Red, swollen and bleeding gums are a sign of gum disease, also known as “Periodontitis”. Periodontitis can lead to many serious dental consequences from bad breath loose and painful teeth. Current research coming out of Japan from the University of Hiroshima has linked gum inflammation to even more severe systemic problems throughout the body, and especially in the heart.
In a study published in JACC: Clinical Electrophysiology, the researchers discovered a significant correlation between periodontitis and fibrosis — scarring of the heart’s left atrium which can lead to an irregular heartbeat called atrial fibrillation — in a sample of 76 patients with cardiac disease.
“Periodontitis is associated with a long-standing inflammation, and inflammation plays a key role in atrial fibrosis progression and atrial fibrillation pathogenesis,” explained Shunsuke Miyauchi, the study’s author and assistant professor at Hiroshima University’s Health Service Center. He is also affiliated with the university’s Graduate School of Biomedical and Health Sciences.
“We hypothesized that periodontitis exacerbates atrial fibrosis. This histological study of left atrial appendages aimed to clarify the relationship between clinical periodontitis status and degree of atrial fibrosis.” The study found that the worse the periodontitis, the worse the fibrosis, suggesting that the inflammation of gums may intensify inflammation and disease in the heart.
“This study provides basic evidence that periodontitis can aggravate atrial fibrosis and can be a novel modifiable risk factor for atrial fibrillation,” said corresponding author Yukiko Nakano, professor of cardiovascular medicine in Hiroshima University’s Graduate School of Biomedical and Health Sciences.
According to Nakano, in addition to improving other risk factors such as weight, activity levels, tobacco and alcohol use, periodontal care could aid in comprehensive atrial fibrillation management. She cautioned that “further evidence is required for establishing that periodontitis contributes to the atrial fibrosis in a causal manner and that periodontal care can alter fibrosis.”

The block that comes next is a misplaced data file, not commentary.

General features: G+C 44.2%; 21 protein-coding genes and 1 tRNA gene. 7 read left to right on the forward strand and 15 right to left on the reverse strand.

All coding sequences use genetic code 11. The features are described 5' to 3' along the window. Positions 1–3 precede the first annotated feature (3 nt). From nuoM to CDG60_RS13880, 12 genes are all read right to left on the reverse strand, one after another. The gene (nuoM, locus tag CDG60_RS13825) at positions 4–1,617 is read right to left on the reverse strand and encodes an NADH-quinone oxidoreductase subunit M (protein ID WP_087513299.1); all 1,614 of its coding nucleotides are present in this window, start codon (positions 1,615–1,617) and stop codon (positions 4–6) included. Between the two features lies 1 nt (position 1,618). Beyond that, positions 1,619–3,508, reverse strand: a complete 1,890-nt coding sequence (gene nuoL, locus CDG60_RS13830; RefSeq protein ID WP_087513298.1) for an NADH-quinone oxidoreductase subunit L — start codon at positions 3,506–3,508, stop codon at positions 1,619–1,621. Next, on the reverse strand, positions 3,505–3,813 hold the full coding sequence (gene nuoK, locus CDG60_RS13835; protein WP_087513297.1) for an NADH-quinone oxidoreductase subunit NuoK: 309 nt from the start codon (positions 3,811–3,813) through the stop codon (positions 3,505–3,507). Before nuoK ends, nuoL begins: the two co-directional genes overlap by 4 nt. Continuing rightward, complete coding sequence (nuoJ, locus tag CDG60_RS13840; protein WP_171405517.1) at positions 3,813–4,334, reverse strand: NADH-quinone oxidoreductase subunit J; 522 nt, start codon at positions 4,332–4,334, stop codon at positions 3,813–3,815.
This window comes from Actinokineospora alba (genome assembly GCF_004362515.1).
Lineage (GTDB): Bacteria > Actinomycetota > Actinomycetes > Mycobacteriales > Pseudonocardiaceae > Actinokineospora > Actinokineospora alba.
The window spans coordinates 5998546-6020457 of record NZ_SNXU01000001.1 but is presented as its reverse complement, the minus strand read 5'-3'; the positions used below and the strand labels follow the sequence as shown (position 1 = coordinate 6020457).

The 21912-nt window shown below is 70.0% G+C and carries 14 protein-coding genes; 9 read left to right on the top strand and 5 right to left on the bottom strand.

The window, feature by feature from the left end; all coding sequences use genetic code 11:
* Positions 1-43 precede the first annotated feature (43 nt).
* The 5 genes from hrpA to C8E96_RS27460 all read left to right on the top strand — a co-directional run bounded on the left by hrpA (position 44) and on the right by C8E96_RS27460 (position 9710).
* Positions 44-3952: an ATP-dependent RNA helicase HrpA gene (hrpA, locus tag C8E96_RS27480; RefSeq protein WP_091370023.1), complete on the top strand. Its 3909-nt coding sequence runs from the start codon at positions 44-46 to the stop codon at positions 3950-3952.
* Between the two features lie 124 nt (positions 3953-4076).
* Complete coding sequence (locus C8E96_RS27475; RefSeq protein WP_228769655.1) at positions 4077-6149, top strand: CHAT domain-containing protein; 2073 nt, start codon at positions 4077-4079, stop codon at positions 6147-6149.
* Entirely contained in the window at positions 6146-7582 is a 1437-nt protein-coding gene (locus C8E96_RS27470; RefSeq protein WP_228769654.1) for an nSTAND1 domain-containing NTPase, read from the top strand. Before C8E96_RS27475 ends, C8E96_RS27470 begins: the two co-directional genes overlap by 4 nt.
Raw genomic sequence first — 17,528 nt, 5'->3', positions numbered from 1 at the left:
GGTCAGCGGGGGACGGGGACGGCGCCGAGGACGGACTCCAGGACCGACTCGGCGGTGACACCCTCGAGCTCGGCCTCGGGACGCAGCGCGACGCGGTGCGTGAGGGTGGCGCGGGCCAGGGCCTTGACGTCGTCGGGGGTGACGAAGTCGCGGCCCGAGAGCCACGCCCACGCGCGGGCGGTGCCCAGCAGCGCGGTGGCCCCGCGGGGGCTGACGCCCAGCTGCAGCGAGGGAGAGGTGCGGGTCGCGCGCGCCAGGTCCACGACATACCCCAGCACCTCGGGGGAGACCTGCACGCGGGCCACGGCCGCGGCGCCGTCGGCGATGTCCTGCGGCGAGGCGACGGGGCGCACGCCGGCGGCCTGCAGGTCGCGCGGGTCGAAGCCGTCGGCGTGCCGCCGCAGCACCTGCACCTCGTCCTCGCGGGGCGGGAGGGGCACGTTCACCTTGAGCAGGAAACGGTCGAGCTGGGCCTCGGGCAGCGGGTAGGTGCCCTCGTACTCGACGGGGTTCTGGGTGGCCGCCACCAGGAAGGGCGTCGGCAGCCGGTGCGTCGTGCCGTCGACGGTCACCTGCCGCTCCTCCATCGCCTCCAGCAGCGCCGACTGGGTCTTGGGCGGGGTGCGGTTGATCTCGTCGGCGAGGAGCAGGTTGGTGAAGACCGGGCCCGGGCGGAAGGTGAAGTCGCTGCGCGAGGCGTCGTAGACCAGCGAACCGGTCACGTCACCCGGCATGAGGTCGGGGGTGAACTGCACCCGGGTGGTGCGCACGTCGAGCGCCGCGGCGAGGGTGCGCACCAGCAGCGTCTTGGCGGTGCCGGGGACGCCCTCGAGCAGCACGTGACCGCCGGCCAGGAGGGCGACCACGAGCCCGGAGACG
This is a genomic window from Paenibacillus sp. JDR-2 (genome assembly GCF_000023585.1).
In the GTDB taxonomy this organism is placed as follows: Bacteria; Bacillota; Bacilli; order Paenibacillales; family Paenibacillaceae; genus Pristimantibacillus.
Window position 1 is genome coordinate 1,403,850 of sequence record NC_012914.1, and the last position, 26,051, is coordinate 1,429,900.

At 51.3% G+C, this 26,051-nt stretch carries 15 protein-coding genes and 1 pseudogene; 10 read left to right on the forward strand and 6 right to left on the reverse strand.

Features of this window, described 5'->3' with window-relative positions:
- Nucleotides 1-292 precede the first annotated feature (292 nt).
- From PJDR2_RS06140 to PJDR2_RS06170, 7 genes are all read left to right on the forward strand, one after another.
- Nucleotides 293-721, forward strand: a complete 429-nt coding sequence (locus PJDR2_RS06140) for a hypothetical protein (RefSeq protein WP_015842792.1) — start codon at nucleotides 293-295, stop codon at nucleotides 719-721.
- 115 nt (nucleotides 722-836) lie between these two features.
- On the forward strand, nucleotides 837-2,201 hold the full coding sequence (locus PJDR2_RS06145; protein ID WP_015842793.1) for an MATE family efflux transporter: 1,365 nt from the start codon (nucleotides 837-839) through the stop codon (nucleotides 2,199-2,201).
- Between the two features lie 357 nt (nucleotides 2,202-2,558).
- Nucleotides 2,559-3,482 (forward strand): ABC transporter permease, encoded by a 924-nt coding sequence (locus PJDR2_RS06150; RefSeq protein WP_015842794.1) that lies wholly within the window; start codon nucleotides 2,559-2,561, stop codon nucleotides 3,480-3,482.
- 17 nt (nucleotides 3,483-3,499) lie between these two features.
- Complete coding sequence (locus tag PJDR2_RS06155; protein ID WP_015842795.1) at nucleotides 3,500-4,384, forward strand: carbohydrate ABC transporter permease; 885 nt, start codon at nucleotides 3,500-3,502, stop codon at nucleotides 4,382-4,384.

Andreas Goette, MD (St. Vincenz Hospital, Paderborn, Germany), wrote an editorial accompanying the published study which noted that “one of our goals is to confirm that periodontitis is a modifiable risk factor for atrial fibrillation and to promote dental specialists’ participation in comprehensive atrial fibrillation management. Periodontitis is an easy modifiable target with lower cost among known atrial fibrillation risk factors. Thus, the achievement of this study series may bring benefits for many people worldwide.”
In addition to that, Goette says the study “implies that chronic oral inflammation not only correlates to the histological finding of fibrosis, but also is directly related to clinical events like stroke and heart attack.”
Symptoms of a Heart Attack
According to the Mayo Clinic, symptoms of a heart attack vary. Some people have mild symptoms. Others have severe symptoms. Some people have no symptoms.
Common heart attack symptoms include:
- Chest pain that may feel like pressure, tightness, pain, squeezing or aching.
- Pain or discomfort that spreads to the shoulder, arm, back, neck, jaw, teeth or sometimes the upper belly.
- Cold sweat
- Heartburn or indigestion
- Lightheadedness or sudden dizziness
- Shortness of breath
Women may have atypical symptoms such as brief or sharp pain felt in the neck, arm or back. Sometimes, the first symptom sign of a heart attack is sudden cardiac arrest.
Some heart attacks strike suddenly. But many people have warning signs and symptoms hours, days or weeks in advance. Chest pain or pressure (angina) that keeps happening and doesn’t go away with rest may be an early warning sign. Angina is caused by a temporary decrease in blood flow to the heart.
Researchers all agree that regular examinations with a trusted periodontist is key to early diagnosis, treatment and prevention of cardiac complications.